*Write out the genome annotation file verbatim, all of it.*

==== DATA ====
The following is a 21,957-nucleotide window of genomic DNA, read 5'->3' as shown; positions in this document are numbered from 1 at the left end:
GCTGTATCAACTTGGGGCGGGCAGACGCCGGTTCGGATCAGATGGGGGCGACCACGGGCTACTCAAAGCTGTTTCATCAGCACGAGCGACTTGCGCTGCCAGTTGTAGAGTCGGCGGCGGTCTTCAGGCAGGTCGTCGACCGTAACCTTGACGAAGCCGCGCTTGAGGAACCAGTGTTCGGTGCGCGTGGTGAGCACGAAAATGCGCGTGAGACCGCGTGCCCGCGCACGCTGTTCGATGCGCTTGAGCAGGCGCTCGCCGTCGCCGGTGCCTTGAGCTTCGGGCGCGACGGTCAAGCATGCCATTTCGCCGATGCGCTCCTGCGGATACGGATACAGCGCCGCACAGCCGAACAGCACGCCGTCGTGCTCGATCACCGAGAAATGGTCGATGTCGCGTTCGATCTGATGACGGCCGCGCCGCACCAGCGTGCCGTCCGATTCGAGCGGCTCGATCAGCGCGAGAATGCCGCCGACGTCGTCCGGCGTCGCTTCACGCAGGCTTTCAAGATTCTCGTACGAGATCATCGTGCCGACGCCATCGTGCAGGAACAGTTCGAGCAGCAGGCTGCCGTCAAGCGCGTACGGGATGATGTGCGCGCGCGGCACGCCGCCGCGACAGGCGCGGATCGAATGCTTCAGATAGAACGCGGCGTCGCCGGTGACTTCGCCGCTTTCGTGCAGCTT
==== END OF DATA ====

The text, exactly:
The following is a 21,957-nucleotide window of genomic DNA, read 5'->3' as shown; positions in this document are numbered from 1 at the left end:
GCTGTATCAACTTGGGGCGGGCAGACGCCGGTTCGGATCAGATGGGGGCGACCACGGGCTACTCAAAGCTGTTTCATCAGCACGAGCGACTTGCGCTGCCAGTTGTAGAGTCGGCGGCGGTCTTCAGGCAGGTCGTCGACCGTAACCTTGACGAAGCCGCGCTTGAGGAACCAGTGTTCGGTGCGCGTGGTGAGCACGAAAATGCGCGTGAGACCGCGTGCCCGCGCACGCTGTTCGATGCGCTTGAGCAGGCGCTCGCCGTCGCCGGTGCCTTGAGCTTCGGGCGCGACGGTCAAGCATGCCATTTCGCCGATGCGCTCCTGCGGATACGGATACAGCGCCGCACAGCCGAACAGCACGCCGTCGTGCTCGATCACCGAGAAATGGTCGATGTCGCGTTCGATCTGATGACGGCCGCGCCGCACCAGCGTGCCGTCCGATTCGAGCGGCTCGATCAGCGCGAGAATGCCGCCGACGTCGTCCGGCGTCGCTTCACGCAGGCTTTCAAGATTCTCGTACGAGATCATCGTGCCGACGCCATCGTGCAGGAACAGTTCGAGCAGCAGGCTGCCGTCAAGCGCGTACGGGATGATGTGCGCGCGCGGCACGCCGCCGCGACAGGCGCGGATCGAATGCTTCAGATAGAACGCGGCGTCGCCGGTGACTTCGCCGCTTTCGTGCAGCTT